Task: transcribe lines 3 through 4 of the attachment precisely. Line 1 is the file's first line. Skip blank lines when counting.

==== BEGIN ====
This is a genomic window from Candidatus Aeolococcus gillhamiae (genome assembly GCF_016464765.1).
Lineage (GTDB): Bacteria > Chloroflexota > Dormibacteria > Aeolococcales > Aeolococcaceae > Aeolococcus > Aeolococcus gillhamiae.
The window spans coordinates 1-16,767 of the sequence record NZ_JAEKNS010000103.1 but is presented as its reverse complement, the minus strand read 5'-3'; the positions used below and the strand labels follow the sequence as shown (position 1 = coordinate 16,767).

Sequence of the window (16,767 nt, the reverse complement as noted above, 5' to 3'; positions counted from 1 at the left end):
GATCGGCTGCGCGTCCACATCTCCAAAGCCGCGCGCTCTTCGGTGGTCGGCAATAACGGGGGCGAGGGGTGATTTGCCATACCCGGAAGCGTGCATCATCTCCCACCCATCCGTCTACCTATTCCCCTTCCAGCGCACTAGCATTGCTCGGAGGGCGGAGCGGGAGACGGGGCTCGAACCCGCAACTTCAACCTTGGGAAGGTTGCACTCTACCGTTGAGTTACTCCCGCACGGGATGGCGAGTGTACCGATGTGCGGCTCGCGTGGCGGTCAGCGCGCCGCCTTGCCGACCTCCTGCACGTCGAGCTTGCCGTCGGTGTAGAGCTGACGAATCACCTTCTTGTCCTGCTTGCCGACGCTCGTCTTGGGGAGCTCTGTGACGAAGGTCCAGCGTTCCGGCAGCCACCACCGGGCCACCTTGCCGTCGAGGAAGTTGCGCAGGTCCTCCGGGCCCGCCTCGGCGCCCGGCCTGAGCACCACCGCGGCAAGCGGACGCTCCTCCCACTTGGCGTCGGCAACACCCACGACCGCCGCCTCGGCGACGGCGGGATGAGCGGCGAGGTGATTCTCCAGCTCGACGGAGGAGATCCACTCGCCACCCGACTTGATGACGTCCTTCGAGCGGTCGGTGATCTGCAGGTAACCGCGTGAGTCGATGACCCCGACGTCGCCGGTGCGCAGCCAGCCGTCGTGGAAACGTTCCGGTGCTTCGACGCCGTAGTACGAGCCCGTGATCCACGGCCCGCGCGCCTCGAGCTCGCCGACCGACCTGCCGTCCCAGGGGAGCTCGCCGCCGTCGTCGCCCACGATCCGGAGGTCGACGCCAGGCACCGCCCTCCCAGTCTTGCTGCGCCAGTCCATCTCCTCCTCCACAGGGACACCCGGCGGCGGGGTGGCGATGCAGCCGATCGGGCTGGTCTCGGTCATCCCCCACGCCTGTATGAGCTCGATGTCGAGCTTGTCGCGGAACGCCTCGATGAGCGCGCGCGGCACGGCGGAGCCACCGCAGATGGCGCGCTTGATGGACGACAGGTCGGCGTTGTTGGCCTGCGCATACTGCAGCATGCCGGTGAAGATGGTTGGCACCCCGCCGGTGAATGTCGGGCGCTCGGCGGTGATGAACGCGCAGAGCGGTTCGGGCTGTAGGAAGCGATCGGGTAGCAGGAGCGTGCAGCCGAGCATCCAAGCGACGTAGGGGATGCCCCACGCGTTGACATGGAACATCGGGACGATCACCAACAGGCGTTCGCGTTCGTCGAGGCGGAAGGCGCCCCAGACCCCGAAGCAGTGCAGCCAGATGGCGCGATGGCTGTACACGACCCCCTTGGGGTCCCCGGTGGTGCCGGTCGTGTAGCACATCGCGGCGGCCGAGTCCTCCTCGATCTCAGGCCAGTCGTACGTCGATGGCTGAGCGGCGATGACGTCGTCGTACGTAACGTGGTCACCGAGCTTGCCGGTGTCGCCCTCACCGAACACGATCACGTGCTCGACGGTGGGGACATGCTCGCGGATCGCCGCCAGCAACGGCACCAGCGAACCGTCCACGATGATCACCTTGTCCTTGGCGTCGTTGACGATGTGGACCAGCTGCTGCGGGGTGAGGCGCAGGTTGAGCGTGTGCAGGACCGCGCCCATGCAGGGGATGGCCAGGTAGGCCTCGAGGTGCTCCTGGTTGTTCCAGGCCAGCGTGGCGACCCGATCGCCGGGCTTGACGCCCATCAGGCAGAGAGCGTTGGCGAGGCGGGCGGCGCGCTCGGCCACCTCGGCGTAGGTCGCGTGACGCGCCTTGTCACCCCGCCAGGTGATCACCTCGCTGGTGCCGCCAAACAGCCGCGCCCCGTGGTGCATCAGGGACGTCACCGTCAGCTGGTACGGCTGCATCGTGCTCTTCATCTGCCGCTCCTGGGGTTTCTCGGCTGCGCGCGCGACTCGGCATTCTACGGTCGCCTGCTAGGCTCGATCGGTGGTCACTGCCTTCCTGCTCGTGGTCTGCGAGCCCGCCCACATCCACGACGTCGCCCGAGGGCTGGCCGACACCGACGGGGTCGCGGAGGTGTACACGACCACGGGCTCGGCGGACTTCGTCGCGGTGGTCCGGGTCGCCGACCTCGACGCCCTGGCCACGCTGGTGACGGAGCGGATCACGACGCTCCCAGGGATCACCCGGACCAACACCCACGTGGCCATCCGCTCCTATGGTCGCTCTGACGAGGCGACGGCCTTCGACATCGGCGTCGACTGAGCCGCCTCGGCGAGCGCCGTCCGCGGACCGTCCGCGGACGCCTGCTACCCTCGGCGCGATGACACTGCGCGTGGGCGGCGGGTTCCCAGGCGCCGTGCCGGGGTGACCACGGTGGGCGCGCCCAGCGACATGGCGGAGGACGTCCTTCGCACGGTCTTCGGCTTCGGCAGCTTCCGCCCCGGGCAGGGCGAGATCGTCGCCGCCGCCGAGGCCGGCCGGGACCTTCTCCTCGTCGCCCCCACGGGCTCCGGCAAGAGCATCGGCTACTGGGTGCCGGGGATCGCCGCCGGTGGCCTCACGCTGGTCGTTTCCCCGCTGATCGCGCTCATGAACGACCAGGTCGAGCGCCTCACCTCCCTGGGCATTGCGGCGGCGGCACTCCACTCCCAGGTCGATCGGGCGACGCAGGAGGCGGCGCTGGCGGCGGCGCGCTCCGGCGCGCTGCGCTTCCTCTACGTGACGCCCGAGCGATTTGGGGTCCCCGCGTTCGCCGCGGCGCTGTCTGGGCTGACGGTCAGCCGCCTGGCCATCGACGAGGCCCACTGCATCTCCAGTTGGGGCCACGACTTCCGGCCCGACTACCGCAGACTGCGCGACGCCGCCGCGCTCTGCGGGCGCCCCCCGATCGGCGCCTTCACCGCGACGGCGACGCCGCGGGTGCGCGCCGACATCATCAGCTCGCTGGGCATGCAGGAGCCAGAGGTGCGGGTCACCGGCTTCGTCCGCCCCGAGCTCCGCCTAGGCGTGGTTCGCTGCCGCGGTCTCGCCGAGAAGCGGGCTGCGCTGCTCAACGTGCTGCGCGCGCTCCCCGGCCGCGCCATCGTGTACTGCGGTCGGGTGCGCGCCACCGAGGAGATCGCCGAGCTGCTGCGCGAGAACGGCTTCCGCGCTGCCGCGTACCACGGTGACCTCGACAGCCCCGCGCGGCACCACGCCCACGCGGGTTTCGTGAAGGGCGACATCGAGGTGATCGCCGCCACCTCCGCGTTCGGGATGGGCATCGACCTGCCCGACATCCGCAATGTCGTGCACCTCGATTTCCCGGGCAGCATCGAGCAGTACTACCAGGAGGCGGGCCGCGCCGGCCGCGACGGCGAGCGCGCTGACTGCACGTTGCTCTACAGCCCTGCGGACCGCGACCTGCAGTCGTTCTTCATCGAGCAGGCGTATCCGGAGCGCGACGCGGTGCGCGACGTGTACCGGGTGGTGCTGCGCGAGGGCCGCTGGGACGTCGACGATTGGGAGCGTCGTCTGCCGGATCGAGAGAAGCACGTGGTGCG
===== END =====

The window spans coordinates 1-16,767 of the sequence record NZ_JAEKNS010000103.1 but is presented as its reverse complement, the minus strand read 5'-3'; the positions used below and the strand labels follow the sequence as shown (position 1 = coordinate 16,767).

Sequence of the window (16,767 nt, the reverse complement as noted above, 5' to 3'; positions counted from 1 at the left end):